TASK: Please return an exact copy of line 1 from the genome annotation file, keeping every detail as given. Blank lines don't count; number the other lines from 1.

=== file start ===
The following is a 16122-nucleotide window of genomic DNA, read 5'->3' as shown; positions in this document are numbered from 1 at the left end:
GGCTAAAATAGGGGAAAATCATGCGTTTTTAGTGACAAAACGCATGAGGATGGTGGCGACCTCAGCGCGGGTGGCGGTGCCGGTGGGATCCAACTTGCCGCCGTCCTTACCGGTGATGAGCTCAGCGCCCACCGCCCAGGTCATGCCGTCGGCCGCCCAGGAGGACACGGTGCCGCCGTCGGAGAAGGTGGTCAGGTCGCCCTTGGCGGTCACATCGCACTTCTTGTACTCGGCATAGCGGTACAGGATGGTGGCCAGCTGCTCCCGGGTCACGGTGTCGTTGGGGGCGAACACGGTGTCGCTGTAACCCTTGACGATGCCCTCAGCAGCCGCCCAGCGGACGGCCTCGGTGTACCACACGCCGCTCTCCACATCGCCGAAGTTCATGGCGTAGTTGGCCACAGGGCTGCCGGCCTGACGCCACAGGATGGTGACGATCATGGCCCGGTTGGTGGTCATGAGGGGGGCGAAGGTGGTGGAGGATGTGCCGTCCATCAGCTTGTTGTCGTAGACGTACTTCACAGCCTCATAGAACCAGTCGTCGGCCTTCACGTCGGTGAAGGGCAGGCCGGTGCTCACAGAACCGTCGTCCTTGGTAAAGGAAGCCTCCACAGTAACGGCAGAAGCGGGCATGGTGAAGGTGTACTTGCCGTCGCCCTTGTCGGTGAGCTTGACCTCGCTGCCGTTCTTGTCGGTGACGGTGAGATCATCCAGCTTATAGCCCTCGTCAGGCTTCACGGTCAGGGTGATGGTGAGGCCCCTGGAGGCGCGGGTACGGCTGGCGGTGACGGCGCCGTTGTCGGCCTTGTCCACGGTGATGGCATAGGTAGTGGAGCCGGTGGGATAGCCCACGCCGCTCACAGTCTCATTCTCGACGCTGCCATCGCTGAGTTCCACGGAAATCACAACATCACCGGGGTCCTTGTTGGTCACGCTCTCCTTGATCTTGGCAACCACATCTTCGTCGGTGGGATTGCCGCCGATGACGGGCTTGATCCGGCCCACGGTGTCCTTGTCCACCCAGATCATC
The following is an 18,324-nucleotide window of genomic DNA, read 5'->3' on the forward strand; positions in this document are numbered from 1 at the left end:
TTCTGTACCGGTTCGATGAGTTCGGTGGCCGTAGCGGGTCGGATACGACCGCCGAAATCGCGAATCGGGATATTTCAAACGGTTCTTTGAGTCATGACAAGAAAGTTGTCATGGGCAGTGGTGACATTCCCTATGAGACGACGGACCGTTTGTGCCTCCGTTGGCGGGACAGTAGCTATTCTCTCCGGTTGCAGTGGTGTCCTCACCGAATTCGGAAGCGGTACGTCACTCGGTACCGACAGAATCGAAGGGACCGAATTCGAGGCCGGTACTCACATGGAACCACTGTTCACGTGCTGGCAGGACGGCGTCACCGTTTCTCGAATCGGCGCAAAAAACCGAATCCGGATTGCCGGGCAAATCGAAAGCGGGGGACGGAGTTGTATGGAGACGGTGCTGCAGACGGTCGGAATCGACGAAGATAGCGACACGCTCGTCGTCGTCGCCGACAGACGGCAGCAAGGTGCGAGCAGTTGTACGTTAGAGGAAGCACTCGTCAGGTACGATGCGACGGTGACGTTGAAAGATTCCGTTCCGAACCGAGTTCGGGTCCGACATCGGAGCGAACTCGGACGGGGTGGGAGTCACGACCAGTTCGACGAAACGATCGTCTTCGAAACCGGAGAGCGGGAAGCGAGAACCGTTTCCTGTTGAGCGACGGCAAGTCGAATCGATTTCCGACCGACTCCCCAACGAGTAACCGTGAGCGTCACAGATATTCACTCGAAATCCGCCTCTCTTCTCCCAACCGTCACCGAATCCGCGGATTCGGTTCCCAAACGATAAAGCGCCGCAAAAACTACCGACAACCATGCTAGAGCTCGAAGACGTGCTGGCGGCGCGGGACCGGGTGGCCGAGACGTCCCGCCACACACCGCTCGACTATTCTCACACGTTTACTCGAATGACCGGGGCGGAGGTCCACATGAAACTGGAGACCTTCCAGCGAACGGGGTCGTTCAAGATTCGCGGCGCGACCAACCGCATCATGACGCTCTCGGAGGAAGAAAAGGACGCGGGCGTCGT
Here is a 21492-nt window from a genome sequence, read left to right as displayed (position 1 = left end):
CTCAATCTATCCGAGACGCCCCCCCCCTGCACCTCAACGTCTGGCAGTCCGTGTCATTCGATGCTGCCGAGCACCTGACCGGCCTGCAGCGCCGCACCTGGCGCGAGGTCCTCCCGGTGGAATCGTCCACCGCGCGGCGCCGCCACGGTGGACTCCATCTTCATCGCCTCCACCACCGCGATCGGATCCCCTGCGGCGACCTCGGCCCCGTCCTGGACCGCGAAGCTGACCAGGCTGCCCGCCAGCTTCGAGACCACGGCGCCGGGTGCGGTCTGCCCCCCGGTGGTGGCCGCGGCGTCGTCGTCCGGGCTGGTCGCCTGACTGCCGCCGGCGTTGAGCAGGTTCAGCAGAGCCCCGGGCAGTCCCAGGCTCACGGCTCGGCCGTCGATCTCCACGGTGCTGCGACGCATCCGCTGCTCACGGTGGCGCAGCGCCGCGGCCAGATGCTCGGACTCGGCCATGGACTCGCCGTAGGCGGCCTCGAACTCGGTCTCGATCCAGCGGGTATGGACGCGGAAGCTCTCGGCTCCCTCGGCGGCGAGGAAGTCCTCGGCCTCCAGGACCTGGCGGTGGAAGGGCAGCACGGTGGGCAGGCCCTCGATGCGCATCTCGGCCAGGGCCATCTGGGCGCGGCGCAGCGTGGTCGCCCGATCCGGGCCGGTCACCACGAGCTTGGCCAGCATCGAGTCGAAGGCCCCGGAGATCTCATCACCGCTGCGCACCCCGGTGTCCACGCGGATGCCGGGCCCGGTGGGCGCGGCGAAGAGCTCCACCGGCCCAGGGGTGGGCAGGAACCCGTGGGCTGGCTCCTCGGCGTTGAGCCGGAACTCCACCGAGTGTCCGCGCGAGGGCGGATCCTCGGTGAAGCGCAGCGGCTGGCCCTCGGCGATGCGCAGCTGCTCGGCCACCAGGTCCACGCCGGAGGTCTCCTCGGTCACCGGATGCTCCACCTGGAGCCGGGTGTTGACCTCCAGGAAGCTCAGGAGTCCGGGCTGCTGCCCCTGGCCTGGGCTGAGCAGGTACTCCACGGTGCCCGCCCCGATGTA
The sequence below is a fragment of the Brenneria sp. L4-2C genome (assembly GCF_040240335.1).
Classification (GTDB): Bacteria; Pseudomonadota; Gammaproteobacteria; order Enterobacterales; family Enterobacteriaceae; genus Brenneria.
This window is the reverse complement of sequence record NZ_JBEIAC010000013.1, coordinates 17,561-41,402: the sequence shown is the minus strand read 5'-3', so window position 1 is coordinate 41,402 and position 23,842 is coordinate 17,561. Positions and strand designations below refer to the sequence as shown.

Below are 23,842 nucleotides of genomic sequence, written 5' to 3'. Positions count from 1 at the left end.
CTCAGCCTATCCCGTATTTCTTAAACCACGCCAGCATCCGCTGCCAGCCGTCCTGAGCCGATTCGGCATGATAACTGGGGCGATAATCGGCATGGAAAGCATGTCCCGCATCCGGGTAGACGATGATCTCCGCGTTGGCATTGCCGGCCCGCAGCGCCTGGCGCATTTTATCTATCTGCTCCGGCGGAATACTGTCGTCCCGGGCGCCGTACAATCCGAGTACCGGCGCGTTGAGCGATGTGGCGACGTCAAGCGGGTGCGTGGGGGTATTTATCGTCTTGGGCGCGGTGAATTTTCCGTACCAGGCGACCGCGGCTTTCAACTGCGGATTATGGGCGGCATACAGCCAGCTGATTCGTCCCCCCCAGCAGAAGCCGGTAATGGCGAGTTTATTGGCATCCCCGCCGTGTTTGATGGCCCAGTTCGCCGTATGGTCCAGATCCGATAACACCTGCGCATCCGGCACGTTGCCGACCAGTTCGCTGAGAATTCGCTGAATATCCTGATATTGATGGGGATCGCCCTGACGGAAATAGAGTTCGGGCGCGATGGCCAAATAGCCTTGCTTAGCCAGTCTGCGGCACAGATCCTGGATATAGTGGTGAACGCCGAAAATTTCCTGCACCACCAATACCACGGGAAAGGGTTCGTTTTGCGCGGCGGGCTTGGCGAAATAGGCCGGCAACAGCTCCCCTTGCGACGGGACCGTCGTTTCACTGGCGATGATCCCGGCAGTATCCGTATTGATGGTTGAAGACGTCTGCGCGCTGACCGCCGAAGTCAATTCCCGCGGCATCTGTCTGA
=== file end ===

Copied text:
The following is a 16122-nucleotide window of genomic DNA, read 5'->3' as shown; positions in this document are numbered from 1 at the left end: